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Two attendees embrace as people move out of the building to an adjacent outdoor tent to eat and drink at St. Emanuel Ethiopian Orthodox Church on Beacon Hill in Seattle, Wash. on Oct. 29, 2017.

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Attendees filter out into the adjacent outdoor tent area where traditional Ethiopian food is served alongside tea, coffee, and an alcoholic beverage consisting of fermented honey and hops at St. Emanuel Ethiopian Orthodox Church on Beacon Hill in Seattle, Wash. on Oct. 29, 2017. “It’s sweet, but watch out; don’t drink too much [of it],” said Abesef.

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Head priest of the church, Ana Zemelak, smiles at a young child after the ceremony during the community meal at St. Emanuel Ethiopian Orthodox Church on Beacon Hill in Seattle, Wash. on Oct. 29, 2017.

 

 

#Blacklivesmatter protests follow May Day chaos

05.04.2015

Following May Day evening’s anti-capitalist march and its rapid devolution into a reported frenetic crazed mess of excessive SPD flash bangs, pepper spray, and some trashcan flipping anarchists, Saturday brought two #Blacklivesmatter protests, demonstrations which received significantly less media coverage than their Friday counterparts. The actions were a show of solidarity with the civil unrest that has rocked Baltimore, originally sparked by the police killing of Freddie Grey. The day’s marches remained peaceful, with no property damage, arrests, or other altercations occurring. Below are photos that were taken at Saturday’s rallies, and look through my tweets for in-the-moment coverage. Also peep some of my shots in today’s Morning Fizz on Publicola.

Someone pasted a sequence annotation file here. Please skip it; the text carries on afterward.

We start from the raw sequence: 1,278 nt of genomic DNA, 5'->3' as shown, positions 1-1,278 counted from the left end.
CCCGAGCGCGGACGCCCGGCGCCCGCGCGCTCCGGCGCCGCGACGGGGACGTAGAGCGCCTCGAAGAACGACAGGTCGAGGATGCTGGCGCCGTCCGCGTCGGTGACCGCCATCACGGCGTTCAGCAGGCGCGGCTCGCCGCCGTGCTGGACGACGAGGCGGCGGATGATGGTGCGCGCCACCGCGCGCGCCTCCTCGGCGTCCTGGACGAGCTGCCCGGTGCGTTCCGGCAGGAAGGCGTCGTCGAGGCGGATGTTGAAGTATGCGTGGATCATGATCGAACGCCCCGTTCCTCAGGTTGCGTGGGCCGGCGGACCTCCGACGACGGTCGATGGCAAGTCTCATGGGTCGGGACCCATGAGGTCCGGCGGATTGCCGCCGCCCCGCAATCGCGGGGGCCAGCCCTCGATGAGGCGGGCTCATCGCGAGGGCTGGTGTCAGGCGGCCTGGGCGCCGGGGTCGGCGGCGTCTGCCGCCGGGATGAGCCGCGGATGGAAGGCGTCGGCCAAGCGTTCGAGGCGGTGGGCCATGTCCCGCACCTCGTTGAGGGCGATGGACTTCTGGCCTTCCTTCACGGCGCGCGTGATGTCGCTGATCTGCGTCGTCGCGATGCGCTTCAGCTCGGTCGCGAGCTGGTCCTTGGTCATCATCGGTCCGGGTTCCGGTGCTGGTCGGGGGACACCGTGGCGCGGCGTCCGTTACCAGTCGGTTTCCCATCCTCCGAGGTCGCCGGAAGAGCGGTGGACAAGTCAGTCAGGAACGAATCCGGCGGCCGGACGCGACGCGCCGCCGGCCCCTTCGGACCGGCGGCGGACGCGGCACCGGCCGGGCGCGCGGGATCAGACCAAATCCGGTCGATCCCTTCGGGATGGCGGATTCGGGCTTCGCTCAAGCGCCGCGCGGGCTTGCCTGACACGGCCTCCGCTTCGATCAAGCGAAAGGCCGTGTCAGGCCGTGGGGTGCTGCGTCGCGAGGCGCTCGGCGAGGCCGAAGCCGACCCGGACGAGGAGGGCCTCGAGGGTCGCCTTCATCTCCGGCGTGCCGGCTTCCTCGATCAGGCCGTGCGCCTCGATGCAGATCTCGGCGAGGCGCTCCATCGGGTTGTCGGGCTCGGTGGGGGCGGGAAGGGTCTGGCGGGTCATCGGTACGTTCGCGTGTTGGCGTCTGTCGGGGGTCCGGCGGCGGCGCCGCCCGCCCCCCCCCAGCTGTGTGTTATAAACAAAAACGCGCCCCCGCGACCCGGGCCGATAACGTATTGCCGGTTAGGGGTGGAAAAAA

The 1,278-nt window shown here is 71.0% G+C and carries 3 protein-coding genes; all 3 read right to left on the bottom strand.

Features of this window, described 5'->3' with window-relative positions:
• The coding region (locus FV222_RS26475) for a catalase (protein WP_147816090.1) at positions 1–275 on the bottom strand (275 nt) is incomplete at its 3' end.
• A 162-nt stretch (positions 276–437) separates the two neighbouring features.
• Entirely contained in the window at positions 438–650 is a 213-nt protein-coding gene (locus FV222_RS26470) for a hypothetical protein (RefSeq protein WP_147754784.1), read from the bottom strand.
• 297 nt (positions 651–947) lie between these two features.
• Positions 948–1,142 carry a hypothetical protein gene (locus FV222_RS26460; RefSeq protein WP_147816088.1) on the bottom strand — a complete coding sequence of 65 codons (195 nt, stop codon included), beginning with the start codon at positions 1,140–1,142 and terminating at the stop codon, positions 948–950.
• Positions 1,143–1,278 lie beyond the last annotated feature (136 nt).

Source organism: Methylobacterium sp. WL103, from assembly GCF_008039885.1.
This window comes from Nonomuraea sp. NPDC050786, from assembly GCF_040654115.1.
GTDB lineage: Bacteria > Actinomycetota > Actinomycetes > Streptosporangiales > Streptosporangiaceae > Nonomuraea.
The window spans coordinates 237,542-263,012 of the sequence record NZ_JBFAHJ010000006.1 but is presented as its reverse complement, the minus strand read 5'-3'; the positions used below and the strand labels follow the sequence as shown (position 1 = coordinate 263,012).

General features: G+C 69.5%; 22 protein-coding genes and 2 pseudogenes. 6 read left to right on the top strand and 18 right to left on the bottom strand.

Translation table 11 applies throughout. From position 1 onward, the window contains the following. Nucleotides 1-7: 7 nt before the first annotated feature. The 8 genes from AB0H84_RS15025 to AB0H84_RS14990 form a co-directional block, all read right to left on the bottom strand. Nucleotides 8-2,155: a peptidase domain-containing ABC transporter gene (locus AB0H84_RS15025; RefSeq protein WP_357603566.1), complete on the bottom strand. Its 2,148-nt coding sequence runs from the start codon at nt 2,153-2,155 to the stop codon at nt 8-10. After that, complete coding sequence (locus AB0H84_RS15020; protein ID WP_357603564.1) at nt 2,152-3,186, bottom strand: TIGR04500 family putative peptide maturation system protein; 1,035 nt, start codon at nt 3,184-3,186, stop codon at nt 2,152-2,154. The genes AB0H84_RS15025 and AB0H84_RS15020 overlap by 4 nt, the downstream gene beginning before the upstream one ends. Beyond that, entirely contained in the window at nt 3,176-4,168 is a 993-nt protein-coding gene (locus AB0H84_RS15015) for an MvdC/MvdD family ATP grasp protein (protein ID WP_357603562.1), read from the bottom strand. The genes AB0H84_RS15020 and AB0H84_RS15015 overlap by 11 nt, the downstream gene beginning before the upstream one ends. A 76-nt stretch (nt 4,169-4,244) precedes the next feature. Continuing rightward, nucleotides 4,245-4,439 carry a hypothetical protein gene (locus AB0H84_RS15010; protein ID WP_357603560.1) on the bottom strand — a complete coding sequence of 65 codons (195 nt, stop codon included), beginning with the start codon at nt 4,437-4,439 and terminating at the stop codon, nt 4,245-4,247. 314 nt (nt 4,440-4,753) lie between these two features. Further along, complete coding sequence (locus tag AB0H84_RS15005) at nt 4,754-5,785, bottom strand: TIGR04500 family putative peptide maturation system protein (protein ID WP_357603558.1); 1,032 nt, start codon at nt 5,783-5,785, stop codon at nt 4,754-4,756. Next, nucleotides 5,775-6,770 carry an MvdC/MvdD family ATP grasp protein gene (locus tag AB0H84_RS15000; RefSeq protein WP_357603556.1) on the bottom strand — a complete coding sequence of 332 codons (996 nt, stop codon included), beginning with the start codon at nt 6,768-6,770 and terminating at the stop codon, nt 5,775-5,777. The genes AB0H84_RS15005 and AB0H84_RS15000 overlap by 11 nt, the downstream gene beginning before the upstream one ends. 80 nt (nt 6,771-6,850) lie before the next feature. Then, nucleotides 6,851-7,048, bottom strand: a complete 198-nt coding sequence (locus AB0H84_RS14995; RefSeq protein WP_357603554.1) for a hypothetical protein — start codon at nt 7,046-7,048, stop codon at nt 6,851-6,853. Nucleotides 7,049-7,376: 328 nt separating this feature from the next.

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Sawant calls affordable housing forum “ground-zero” for a “housing justice” movement (and other stuff)

04.25.15

I’ve got a new piece up on Publicola: coverage of last Thursday’s affordable housing town hall organized by city council members Kshama Sawant and Nick Licata. They introduced a resolution endorsing rent control and condemning the statewide ban on the policy mechanism—legislation which they hope will be ratified by their colleagues on the council with enough public support and grassroots pressure. The council members want to stoke a social movement akin to last year’s successful campaign for a $15 minimum wage by capitalizing on the abundance of anger and anxiety over Seattle’s through-the-roof rents, emotions which were reflected at Thursday night’s meeting. Naturally, local pro-development advocates are livid, and that’s all in there.

Standing room only at Sawant & Licata's affordable housing town hall.

Standing room only at Sawant & Licata’s affordable housing town hall.

Also, not a single 11th grader at Nathan Hale High School in north Seattle took the SBAC test—a state mandated common core oriented standardized test—King 5 reports. The test (and its equivalent: PARCC) has been rolled out in numerous other states, and resulted in similar controversy and resistance. In case you missed it, read my feature story for Real Change News from early April on the build up to Nathan Hale’s massive student opt-out.

Recap: the Hill’s gentrification conversation continues and “secret shoppers” reveal Washington health insurance companies are misleading customers on contraceptive coverage